So how can you help your child reduce their anxiety and blend back into post-pandemic society? Coping techniques include physical activity and playing outdoors; pursuing other interests like reading, art, and music; and spending time with, and talking to, friends, siblings, and parents about feelings. The book also discusses how to return media and screen use to more “normal” (i.e., pre-pandemic) levels. The emphasis is decidedly not upon using scare tactics but rather, using a light-hearted touch and positive thinking to help children understand and corral their fears.

We’re incredibly lucky we had the Internet during this pandemic. Still, getting back to a variety of settings, people, and activities is going to be a challenge for all of us, but especially for children, whose entire world has been shaken up. The Insanely Awesome POST Pandemic Playbook: A Humorous Mental Health Guide for Kids is a positive, fun, inexpensive way to help your child get started on this journey.

Written by

Dr. Elizabeth Englander

Dr. Elizabeth Englander is the founder and Executive Director of the Massachusetts Aggression Reduction Center at Bridgewater State University, a Center which delivers programs, resources, and research for the state of Massachusetts and nationwide. As a researcher and a professor of Psychology for 25 years, she is a nationally recognized expert in the area of bullying and cyberbullying, childhood causes of aggression and abuse, and children’s use of technology. She was named Most Valuable Educator by the Boston Red Sox and in 2018, Massachusetts Governor Charles Baker appointed her to his Juvenile Justice Advisory Council. She is also on the Scientific Advisory Board for the Institute of Child Development and Digital Media.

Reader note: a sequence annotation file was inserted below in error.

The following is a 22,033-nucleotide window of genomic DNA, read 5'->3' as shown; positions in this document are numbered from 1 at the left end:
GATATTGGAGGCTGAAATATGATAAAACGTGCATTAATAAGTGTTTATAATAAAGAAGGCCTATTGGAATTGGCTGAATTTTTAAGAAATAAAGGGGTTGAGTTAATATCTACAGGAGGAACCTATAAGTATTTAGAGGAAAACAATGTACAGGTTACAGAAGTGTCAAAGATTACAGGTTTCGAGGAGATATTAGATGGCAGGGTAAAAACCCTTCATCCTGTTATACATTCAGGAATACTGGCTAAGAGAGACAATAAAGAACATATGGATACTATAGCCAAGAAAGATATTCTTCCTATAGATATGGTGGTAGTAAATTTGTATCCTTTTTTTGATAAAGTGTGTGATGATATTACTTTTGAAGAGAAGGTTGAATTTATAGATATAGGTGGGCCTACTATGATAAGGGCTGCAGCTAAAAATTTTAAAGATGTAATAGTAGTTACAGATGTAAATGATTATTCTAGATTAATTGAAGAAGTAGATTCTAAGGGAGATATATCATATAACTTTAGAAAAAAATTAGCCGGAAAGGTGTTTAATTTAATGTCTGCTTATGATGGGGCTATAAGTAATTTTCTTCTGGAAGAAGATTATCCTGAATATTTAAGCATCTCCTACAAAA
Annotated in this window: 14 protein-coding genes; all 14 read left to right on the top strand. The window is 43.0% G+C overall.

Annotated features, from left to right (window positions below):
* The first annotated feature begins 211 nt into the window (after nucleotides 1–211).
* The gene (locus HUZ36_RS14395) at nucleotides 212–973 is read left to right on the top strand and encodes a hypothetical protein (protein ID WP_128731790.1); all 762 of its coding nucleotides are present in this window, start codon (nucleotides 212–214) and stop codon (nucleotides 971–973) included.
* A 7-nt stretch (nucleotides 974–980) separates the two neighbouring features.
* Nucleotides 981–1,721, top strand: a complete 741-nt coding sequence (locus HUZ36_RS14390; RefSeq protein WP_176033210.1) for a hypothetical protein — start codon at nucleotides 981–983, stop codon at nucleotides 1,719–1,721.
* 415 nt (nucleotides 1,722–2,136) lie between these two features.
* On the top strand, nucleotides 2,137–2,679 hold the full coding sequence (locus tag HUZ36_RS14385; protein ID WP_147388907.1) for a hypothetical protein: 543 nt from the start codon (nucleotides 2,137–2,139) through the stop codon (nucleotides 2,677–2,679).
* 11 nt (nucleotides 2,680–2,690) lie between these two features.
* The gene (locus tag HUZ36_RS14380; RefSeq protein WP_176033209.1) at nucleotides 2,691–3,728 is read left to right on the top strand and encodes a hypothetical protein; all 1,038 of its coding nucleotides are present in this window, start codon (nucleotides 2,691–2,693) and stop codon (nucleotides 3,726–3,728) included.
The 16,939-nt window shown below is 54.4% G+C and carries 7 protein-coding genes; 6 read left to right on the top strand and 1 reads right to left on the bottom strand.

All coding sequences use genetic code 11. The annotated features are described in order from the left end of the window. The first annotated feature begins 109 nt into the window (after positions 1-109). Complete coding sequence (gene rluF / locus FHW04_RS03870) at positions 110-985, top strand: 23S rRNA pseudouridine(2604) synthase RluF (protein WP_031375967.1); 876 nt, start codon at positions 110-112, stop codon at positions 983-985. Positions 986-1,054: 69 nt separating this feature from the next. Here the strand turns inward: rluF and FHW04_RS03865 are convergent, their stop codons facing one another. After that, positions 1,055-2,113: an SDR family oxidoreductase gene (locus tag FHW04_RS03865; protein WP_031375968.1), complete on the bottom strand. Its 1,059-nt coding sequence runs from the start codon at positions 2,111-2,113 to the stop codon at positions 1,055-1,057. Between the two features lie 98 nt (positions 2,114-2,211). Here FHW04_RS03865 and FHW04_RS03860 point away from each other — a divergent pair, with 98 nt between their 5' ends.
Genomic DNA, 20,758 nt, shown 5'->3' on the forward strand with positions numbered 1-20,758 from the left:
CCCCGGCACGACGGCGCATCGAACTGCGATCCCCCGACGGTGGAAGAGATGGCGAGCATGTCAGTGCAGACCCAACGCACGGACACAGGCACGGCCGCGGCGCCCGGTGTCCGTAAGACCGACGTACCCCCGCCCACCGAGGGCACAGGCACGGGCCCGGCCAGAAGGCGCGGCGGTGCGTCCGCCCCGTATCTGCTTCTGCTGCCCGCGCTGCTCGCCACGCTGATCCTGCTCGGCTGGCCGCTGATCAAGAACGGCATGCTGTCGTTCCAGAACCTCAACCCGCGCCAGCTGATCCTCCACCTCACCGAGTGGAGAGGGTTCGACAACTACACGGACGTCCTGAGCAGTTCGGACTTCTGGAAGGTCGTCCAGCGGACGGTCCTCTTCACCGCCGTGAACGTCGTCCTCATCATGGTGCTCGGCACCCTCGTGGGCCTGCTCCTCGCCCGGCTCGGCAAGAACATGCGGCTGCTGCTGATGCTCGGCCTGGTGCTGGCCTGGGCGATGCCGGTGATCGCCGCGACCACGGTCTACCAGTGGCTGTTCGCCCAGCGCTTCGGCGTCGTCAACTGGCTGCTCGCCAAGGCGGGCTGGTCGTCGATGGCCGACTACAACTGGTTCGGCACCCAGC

During the 2020 Coronavirus Pandemic, Dr. Englander’s work has focused on helping children and schools promote strong mental health and social relationships in the face of sustained social isolation and rising depression and anxiety in children. During the pandemic, she has authored and published 3 books, one for schools (When The Kids Come Back) and two for children aged 8-11 years old (The Insanely Awesome Pandemic Playbook and The Insanely Awesome POST Pandemic Playbook), which also feature supplemental guides for teachers and parents.

Prior to 2020, Dr. Englander served as the Special Editor for the Cyberbullying issues of the Journal of the American Academy of Child and Adolescent Psychiatry-CONNECT and the Journal of Social Sciences, and has authored more than a hundred articles in academic journals and books. She is the author of five books, including Understanding Violence (a standard academic text in the field of child development and violent criminal behavior), Bullying and Cyberbullying: A Guide for Educators, published by Harvard Education Press, and 25 Myths About Bullying and Cyberbullying (Wiley press). She has also written a variety of research-based curricula and educational handouts for communities and professionals. Reflecting her interest in educating laypeople, Dr. Englander has answered questions in a column for the New York Times (online edition), and she wrote the column Bullying Bulletin Board, which was syndicated by Gatehouse Media in hundreds of newspapers nationwide.